Southern African palaeoclimates and variability : the story from stalagmites, pollen and coral.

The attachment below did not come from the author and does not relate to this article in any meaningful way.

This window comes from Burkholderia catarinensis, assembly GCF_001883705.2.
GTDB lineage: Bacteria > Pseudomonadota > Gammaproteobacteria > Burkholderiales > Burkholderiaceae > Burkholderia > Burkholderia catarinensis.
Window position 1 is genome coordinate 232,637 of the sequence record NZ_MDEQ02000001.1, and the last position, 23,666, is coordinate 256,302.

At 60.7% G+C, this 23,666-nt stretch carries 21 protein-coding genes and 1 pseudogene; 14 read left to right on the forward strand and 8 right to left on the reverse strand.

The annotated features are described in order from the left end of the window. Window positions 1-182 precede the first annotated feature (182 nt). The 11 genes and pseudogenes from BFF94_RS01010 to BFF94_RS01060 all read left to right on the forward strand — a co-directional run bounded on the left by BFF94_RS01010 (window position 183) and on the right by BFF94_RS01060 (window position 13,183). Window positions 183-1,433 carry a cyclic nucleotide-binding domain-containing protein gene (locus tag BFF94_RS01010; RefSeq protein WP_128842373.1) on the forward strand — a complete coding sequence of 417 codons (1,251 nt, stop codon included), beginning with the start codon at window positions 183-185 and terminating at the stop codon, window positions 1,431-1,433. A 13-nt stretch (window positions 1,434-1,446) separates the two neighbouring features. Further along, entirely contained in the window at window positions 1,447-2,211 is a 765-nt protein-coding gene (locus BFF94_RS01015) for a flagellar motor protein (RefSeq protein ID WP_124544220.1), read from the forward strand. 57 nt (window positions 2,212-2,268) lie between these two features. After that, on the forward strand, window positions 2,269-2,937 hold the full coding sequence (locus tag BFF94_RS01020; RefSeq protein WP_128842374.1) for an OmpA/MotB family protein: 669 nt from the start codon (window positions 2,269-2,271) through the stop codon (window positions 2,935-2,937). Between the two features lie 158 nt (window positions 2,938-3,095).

Compared to extensive study in the northern hemisphere, very little is known of southern African palaeoclimates. This study aimed to extend understanding of the nature of and controls on southern African palaeoclimates of the last 40 000 years. Through a study of the approximately 20 000 year long Makapansgat and Wonderkrater palaeoclimatic records, and an extensive literature review of southern African palaeoclimatic studies, a number of common rainfall and temperature fluctuations were detected across the summer rainfall region. Based on these trends, general models of rainfall and temperature changes over time were developed for the region. The analysis of a coral core, derived from a Porites lutea head from Sodwana Bay, covering the last 116 years, indicated higher frequency climatic fluctuations over the last century. Climatic variability on the long- and short-term could then be related to known atmospheric processes through application of the Tyson (1986) model for southern Africa atmospheric circulation. North-south shifts in mean circulation dominate climatic variability in the region but there are also regular disturbances to this mean, such as in the form of the EI Nino - Southern Oscillation. The fluctuations seen in present and palaeoclimatic records are the result of a complex interaction between internal and external mechanisms of climate change. Wavelet analyses of recorded and proxy climatic datasets highlighted the cycles which dominate southern African climatic variability on timescales from years to millennia. The causes of these cycles were then assessed in the context of established solar, atmospheric and oceanic models. Wavelet analyses also provided an indication of frequency changes over time and were therefore useful for detecting climate change. An analysis of proxy and recorded climatic datasets for southern African rainfall over the last 100 years indicated a frequency modulation of the 18 year rainfall cycle, which was first described by Tyson (1971). This variation may be related to anthropogenic climate change. It became apparent from this study that there is a need for increased scientific interest in the palaeoclimatic trends of the region. The number of continuous, high-resolution datasets needs to be increased to allow for comparison and confirmation of various trends with records from sites across the globe. An understanding of the nature of regional and global teleconnections is essential before reliable climate change models can be established. There is also a need for further understanding of short-term southern African climate variability on inter-annual timescales.It is only once we have an understanding of the natural climatic variability of the region ,and its inherent cyclicity,that we can begin to distinguish the impact of anthropogenic activities on climate.